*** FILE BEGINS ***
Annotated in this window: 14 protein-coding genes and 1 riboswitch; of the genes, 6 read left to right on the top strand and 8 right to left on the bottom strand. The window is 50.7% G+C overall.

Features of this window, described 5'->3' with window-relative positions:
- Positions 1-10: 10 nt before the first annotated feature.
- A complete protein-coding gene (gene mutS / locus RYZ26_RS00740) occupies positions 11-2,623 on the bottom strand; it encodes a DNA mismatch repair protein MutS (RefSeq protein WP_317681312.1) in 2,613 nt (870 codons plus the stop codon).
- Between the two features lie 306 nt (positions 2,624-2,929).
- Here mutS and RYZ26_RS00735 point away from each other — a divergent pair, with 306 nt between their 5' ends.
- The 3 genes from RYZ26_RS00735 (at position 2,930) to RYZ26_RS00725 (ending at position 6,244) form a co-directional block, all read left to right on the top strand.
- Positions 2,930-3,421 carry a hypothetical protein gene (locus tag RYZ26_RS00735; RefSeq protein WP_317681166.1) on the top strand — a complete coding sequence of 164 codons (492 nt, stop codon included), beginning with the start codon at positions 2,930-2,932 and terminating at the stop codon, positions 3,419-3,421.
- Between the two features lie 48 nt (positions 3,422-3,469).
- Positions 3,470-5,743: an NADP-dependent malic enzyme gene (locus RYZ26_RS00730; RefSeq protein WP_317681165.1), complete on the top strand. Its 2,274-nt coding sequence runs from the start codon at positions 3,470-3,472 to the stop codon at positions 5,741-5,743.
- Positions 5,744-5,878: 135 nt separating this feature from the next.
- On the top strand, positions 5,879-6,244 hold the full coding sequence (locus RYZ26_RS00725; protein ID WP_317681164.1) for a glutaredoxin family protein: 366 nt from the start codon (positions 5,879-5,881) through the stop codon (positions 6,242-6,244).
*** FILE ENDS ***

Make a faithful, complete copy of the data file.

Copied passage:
Annotated in this window: 14 protein-coding genes and 1 riboswitch; of the genes, 6 read left to right on the top strand and 8 right to left on the bottom strand. The window is 50.7% G+C overall.

Features of this window, described 5'->3' with window-relative positions:
- Positions 1-10: 10 nt before the first annotated feature.
- A complete protein-coding gene (gene mutS / locus RYZ26_RS00740) occupies positions 11-2,623 on the bottom strand; it encodes a DNA mismatch repair protein MutS (RefSeq protein WP_317681312.1) in 2,613 nt (870 codons plus the stop codon).
- Between the two features lie 306 nt (positions 2,624-2,929).
- Here mutS and RYZ26_RS00735 point away from each other — a divergent pair, with 306 nt between their 5' ends.
- The 3 genes from RYZ26_RS00735 (at position 2,930) to RYZ26_RS00725 (ending at position 6,244) form a co-directional block, all read left to right on the top strand.
- Positions 2,930-3,421 carry a hypothetical protein gene (locus tag RYZ26_RS00735; RefSeq protein WP_317681166.1) on the top strand — a complete coding sequence of 164 codons (492 nt, stop codon included), beginning with the start codon at positions 2,930-2,932 and terminating at the stop codon, positions 3,419-3,421.
- Between the two features lie 48 nt (positions 3,422-3,469).
- Positions 3,470-5,743: an NADP-dependent malic enzyme gene (locus RYZ26_RS00730; RefSeq protein WP_317681165.1), complete on the top strand. Its 2,274-nt coding sequence runs from the start codon at positions 3,470-3,472 to the stop codon at positions 5,741-5,743.
- Positions 5,744-5,878: 135 nt separating this feature from the next.
- On the top strand, positions 5,879-6,244 hold the full coding sequence (locus RYZ26_RS00725; protein ID WP_317681164.1) for a glutaredoxin family protein: 366 nt from the start codon (positions 5,879-5,881) through the stop codon (positions 6,242-6,244).